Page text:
But – go back to the high school and raise this topic and you'll find all sorts of horror stories & scares. They'll tell you your child will have a less “attractive” application, etc (which is why you want to visit a college or two first so you can get the real information). Why? Because high school teachers are paid more to teach an AP class. They are also paid extra for each child that takes the AP test & even extra for each child that passes that test. (My brother is a high school physics teacher & he can supplement his income by doing this all the while knowing he is kicking some poor kid in the foot if he wants to go into college physics). Your child might save a class or two in college, but in the long run – it is inconsequential, particularly when a child goes on to graduate school.

    My children took AP classes in most areas offered. They took the AP test in courses they knew they would not pursure (different for each child). But the older did not take the AP math, chemistry or physics tests, although she did take the classes. What was seen on the transcript was a child who took the most challenging course available to him/her. The AP scores are reported after college acceptances come out, so those were a none issue.

    Likewise, they enjoyed the final 4 months of their senior year while some of their friends were studying madly. They learned, life is short and you do have the ability to choose and choose wisely. We of course helped them with that choice, but it has served them well. They are young adults who can see the forest for the trees, the need to enjoy hobbies, friends and laugh and know when to put that all away & work.

    So many of our young people don't know when to shut off work & play. An unbalanced life leads to unbalanced stresses. Magnet schools, private schools, charter schools all at times play into this need for “excellence” in all areas rather than becoming a whole person. Some are great and will help your child develop success and deal with failure. But, as parents, our duty is to find out what is behind their motivations. The AP “scam” as we call it here in CA, has many motivations & they might not all mesh with what you and your children want for their future.

    Best of luck! These are great years & your girls can't replay them. Help them make memories which they'll want to look back on over their lifetime.

    (on a side note – both my kids did graduate work at private universities, They chose them because what each place offered professionally, I'm not on the “inside”, but their collegiate transcripts were great & they interview as interesting people)

  2. Linda says:

    I read with interest your comments on your girls & the worry you have. However, rather than attempting to decrease their stress (which in itself is an admiral effort), try relooking at the issue as helping your child acheive “balance”. As a physician, you may see many unbalanced patients. I certainly do as a pharmacist & so does my husband, a physician. Stress is with us daily, but teaching a child how to deal with stress is a difficult parental skill. Balance is easier – they see it in the family daily & its easier to mimic.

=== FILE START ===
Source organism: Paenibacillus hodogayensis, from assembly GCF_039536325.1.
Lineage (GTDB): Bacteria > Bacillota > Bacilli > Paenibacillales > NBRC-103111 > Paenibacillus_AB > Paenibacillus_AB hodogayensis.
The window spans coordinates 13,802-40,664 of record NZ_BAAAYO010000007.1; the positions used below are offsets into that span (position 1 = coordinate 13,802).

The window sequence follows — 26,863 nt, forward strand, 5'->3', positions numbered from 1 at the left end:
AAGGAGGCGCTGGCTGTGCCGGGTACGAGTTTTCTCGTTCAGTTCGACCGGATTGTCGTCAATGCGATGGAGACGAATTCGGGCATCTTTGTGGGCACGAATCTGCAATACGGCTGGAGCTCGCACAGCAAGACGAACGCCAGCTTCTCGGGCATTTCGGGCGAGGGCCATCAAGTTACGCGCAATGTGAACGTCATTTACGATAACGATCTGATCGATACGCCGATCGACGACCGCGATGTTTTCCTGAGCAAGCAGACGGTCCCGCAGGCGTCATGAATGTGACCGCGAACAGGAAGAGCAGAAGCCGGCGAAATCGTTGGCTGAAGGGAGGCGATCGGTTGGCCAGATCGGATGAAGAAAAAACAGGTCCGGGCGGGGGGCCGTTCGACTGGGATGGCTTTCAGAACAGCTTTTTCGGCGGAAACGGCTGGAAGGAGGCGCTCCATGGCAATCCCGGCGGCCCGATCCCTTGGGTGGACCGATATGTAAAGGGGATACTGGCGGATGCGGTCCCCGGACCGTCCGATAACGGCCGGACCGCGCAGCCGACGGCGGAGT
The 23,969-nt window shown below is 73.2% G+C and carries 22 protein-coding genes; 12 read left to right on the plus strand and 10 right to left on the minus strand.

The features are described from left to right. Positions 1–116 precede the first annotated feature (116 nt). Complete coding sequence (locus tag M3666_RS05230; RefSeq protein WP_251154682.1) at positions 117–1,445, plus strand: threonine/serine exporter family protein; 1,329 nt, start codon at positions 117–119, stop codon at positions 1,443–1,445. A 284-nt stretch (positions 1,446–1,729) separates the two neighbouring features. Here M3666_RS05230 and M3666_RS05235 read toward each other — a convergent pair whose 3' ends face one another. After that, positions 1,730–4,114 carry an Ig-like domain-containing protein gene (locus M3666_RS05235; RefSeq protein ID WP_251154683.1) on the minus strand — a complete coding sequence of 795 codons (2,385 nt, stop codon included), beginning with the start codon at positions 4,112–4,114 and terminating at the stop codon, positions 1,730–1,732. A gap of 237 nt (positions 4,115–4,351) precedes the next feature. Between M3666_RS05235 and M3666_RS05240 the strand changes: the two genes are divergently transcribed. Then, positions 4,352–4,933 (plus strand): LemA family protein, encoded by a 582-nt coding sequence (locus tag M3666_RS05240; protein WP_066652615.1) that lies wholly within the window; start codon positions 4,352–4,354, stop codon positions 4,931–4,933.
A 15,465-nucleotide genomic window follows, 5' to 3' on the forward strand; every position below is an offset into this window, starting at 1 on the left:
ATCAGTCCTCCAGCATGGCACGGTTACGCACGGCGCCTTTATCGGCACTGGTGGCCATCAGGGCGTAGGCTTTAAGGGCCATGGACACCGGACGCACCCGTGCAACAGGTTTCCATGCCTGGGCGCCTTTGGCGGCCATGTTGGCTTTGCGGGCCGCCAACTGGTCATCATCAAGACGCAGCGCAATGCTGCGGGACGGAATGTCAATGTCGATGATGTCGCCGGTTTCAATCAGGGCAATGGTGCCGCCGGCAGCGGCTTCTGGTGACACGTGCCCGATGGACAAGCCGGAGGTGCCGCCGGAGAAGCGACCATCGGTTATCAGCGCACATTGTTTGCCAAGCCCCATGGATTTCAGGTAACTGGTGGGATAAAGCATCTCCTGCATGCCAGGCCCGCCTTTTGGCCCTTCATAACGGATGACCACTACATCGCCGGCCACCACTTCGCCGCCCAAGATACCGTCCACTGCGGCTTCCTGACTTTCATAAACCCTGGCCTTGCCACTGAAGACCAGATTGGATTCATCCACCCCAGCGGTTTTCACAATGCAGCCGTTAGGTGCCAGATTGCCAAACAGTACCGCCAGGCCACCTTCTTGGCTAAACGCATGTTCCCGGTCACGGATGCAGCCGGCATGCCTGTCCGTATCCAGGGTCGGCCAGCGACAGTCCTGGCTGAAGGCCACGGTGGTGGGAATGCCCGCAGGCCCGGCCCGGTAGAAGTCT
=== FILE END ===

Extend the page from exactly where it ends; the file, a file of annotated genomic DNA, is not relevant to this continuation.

Our children are now grown with the older graduating from medical school and the younger purusing a career in tech with a major company on the West Coast. However, when they were in high school, they were pushed to do AP classes, leadership classes, sports, music – everything to make themselves a better candidate.

    When we were in your place, we started to visit colleges (yes, very early) – only state universities since those were well regarded and offered every possible major one could want. In speaking with admissions counselors, we received insights which were in direct opposition to those offered at the high school. The college admissions officers reluctantly had to accept AP test schores, but uniformly, those students did poorer if that test was in their choice of major. Why? Because each school has its method & its heirarchy. As each physician has different patient approaches, so do college professors. Likewise, a high school teacher just cannot do justic to integrative calculus the way it is done in college! Another pearl – when a college transcript is sent to graduate schools, the AP exam is listed as a “pass”, but it is assigned a “C” by most colleges in GPA computations. Colleges would much rather have you take the AP class, but not the test. Come in with some knowledge & take your time to understand in more depth, perhaps meet mentors and move more easily into more challenging levels of education. It also gives your girls a sense of accomplishment that they really can tackle & succeed in college that first year. You'd be surprised what that first A or B in a college class can do to your momentem. She'll also get an A for that Calc IA rather than a C from the AP test.

    But – go back to the high school and raise this topic and you'll find all sorts of horror stories & scares. They'll tell you your child will have a less “attractive” application, etc (which is why you want to visit a college or two first so you can get the real information). Why? Because high school teachers are paid more to teach an AP class. They are also paid extra for each child that takes the AP test & even extra for each child that passes that test. (My brother is a high school physics teacher & he can supplement his income by doing this all the while knowing he is kicking some poor kid in the foot if he wants to go into college physics). Your child might save a class or two in college, but in the long run – it is inconsequential, particularly when a child goes on to graduate school.